Regrettably, Pete Ross has become something of a forgotten character on Smallville. Despite discovering Clark’s secret at the beginning of season two, the possibilities of that plot twist opening up storytelling avenues for Sam Jones III has never materialised. By this stage of the series it feels as if he may as well not be there, given that the series has been on fire with other plots and characters and all but forgotten about him.
Despite ending on a great cliffhanger last week with Jonathan collapsing with what looked to be a heart attack, and with it the ramifications when it comes to Jonathan Kent dying in the Superman mythos, ‘Velocity’ does very little with it and instead throws us into an episode that uses The Fast and the Furious as inspiration, deciding that what Smallville needs at this stage is a little of that illegal street racing magic for an episode.
Airing in 2004, it’s hard to believe but The Fast and the Furious franchise was only two movies old at this stage and only one of them had featured Vin Diesel, who had opted not to come back for its immediate sequel. The first film was obviously a big hit, big enough to spearhead a follow-up that did okay but was released the same summer as The Matrix Reloaded and X Men 2, so it wasn’t as if it was the pop culture juggernaut that we now think of it as.
Throwing Pete and Clark into a Fast and the Furious style plot doesn’t sound great on paper, and regrettably Todd Slavkin and Darren Swimmer’s script doesn’t do anything too interesting with the concept. There’s a moment when Clark admits to taking his friendship with Pete for granted, and you can sense the possibility of something interesting within the episode dealing with Clark and Pete not being in each other’s orbit as much as they used to be, but the episode never runs with it in the way that you want or expect it to.
Putting in references to nitrous and featuring sequences where you keeping expecting Vin Diesel and Paul Walker to appear cannot help but bring out groans of embarrassment from the audience. It’s a shame, because Smallville‘s third year is a great season from the series, but this just smacks of something that one might have expected it to do in season one when it was still trying to find its feet, not in the middle of a season where it’s been firing on all cylinders and has much in the way of great plot threads and story arcs going on.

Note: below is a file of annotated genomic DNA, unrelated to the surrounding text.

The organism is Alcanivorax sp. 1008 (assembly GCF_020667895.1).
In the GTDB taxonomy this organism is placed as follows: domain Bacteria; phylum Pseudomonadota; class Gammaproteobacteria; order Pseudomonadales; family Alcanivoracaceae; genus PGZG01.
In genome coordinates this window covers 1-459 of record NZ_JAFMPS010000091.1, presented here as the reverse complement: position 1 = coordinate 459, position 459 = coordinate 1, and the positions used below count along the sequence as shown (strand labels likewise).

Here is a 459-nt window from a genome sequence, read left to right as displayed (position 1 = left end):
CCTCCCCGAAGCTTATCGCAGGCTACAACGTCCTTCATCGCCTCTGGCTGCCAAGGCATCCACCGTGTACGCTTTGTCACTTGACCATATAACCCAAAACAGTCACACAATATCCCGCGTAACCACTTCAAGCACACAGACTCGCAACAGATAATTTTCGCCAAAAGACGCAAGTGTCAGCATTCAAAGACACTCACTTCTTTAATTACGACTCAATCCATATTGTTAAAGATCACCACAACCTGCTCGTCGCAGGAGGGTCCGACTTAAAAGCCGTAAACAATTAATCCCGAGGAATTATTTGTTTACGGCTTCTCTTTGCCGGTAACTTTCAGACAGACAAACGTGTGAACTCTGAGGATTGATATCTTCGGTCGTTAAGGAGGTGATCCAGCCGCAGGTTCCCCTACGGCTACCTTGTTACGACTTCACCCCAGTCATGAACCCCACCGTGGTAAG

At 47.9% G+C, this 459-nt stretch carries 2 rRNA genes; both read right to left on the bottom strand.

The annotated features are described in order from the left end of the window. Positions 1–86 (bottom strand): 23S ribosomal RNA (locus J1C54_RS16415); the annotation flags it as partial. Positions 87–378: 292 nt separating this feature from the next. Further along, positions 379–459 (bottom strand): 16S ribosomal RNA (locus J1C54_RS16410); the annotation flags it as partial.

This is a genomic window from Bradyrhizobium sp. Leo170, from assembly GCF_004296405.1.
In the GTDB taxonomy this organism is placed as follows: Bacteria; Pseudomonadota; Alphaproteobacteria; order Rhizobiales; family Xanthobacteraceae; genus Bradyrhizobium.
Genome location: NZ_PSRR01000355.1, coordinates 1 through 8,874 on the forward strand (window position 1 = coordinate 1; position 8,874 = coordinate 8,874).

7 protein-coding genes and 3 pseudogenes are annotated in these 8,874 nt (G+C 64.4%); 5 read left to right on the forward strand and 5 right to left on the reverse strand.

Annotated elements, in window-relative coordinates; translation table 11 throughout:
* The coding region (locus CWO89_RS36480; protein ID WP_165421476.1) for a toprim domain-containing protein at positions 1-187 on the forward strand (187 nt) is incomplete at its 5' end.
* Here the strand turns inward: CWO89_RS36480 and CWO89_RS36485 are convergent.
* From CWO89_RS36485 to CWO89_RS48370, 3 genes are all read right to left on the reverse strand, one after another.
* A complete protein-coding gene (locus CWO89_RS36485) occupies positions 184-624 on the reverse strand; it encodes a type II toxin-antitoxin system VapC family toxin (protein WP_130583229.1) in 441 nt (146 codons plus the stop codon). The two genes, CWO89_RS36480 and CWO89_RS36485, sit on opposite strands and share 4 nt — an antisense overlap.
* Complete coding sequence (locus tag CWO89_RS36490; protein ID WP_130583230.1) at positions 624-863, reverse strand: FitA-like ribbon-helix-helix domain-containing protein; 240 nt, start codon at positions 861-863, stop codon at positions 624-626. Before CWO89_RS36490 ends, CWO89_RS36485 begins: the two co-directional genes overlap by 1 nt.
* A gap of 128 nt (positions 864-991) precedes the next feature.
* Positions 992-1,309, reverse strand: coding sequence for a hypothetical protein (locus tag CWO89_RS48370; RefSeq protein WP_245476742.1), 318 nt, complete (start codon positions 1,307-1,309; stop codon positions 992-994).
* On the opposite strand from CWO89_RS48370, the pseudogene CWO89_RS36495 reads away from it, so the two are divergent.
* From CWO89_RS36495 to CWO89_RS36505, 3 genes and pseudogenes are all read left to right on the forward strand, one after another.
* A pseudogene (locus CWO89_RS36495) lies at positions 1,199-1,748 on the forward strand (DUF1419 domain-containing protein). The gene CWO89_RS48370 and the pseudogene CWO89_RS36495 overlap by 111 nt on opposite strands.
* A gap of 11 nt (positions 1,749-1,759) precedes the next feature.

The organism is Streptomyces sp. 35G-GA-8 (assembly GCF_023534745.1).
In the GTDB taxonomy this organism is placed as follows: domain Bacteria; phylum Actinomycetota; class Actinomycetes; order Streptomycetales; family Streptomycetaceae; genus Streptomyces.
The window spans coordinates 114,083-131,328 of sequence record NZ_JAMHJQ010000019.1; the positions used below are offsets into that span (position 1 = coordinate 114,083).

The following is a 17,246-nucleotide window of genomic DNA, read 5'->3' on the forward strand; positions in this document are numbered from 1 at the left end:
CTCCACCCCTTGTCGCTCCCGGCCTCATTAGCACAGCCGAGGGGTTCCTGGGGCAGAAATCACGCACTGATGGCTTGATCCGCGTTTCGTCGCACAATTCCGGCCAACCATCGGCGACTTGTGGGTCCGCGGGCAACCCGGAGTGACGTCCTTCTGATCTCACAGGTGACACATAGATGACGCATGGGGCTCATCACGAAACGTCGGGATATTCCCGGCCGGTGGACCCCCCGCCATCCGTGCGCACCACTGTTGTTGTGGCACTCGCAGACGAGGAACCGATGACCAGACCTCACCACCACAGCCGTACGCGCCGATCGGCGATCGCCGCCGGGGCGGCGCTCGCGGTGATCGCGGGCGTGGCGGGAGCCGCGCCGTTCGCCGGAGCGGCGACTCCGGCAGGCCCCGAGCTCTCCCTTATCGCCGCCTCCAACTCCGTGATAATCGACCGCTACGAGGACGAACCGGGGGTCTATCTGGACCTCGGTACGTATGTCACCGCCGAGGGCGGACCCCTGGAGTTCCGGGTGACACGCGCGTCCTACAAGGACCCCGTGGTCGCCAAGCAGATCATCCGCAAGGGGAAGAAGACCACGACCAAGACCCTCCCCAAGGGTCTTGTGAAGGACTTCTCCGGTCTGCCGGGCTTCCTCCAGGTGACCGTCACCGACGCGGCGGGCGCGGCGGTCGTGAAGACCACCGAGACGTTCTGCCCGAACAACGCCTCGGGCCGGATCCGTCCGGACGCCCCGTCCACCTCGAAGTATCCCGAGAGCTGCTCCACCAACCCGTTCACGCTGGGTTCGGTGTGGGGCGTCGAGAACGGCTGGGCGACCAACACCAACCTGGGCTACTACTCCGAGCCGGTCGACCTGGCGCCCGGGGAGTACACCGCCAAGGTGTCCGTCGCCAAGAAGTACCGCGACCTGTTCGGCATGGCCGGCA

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The whole episode feels as if the writers have had to capitulate to a network note of ‘Hey, you know what kids are into, The Fast and the Furious; get Clark into a street racing plot’ and this is the end result. Being a twenty-two episode run, network television series frequently have to rely on filler episodes, but sometimes that can end up giving the writers of a television show a great excuse to use their imaginations and do something fun and interesting; perhaps an opportunity to stretch the limits of the series a little bit and deliver something that really makes you want to recommend the series to other people.
Unfortunately, this is not one of those episodes and sadly sees the season make not only a misstep in terms of quality, but also fail to do something interesting with a character it really ought to have been doing better things with.